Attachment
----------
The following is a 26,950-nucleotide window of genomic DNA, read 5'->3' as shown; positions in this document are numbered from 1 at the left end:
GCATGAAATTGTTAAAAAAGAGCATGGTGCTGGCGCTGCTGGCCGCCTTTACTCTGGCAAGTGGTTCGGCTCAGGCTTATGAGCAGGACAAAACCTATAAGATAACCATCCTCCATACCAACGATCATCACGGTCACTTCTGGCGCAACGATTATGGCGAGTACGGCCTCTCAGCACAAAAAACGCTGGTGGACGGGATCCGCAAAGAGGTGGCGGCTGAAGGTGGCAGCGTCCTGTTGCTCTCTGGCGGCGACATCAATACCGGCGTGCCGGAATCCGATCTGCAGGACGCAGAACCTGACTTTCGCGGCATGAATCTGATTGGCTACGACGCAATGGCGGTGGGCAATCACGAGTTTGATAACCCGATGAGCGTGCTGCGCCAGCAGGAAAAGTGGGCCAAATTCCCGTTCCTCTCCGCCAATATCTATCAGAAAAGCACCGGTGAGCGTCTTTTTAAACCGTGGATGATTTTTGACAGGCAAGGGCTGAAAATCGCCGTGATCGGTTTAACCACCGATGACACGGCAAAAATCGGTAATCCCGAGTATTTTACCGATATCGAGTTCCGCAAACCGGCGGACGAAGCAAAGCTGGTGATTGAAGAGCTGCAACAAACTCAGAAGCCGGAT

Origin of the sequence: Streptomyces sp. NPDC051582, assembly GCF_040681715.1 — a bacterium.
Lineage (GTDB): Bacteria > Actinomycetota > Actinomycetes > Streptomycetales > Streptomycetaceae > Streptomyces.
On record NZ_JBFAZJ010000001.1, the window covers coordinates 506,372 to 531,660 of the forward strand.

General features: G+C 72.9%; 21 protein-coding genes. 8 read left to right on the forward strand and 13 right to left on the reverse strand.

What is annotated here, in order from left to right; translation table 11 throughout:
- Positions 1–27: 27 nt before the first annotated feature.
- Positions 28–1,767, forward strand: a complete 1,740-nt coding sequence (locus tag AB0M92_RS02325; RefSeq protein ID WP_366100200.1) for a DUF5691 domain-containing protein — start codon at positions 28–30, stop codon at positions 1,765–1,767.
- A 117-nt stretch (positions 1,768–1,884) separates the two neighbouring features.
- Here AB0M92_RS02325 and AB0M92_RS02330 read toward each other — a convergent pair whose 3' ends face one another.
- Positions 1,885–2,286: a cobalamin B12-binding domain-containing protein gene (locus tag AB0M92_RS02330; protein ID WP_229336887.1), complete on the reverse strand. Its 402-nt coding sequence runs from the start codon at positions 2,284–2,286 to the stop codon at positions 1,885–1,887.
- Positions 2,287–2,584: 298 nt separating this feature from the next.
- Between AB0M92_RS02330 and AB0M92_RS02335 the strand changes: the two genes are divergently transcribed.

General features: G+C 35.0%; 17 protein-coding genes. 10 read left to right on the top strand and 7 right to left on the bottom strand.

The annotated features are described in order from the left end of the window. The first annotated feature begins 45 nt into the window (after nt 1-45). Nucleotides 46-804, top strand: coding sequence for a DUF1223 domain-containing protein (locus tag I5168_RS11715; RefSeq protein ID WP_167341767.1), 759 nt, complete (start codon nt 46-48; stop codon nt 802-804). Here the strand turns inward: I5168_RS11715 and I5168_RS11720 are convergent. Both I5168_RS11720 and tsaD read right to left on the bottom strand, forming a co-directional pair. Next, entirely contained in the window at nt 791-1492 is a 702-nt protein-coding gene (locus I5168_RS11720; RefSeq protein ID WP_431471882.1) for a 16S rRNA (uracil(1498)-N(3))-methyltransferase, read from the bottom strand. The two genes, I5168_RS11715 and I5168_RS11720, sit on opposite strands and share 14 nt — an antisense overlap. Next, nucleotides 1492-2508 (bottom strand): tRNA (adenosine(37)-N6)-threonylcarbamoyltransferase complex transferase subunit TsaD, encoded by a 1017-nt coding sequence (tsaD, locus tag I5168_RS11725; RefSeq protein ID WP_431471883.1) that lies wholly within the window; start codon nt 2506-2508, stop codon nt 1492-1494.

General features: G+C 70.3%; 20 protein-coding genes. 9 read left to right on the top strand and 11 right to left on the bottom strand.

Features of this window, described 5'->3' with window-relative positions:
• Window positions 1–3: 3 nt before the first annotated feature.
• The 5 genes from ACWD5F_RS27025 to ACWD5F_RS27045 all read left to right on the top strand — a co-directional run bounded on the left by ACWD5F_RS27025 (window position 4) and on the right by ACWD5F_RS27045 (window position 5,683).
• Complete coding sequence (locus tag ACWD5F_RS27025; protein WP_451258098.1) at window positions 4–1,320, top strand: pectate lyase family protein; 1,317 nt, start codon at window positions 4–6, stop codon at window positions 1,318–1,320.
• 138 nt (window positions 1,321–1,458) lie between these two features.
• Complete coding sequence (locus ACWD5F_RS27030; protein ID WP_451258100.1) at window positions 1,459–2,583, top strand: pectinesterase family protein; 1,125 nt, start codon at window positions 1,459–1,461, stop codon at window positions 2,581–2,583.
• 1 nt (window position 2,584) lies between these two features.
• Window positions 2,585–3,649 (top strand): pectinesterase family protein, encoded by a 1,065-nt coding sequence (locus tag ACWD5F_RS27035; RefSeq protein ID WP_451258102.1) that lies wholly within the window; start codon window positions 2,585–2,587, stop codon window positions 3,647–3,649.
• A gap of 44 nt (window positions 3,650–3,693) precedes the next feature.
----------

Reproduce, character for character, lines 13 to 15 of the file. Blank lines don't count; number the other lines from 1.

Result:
- Positions 2,287–2,584: 298 nt separating this feature from the next.
- Between AB0M92_RS02330 and AB0M92_RS02335 the strand changes: the two genes are divergently transcribed.

General features: G+C 35.0%; 17 protein-coding genes. 10 read left to right on the top strand and 7 right to left on the bottom strand.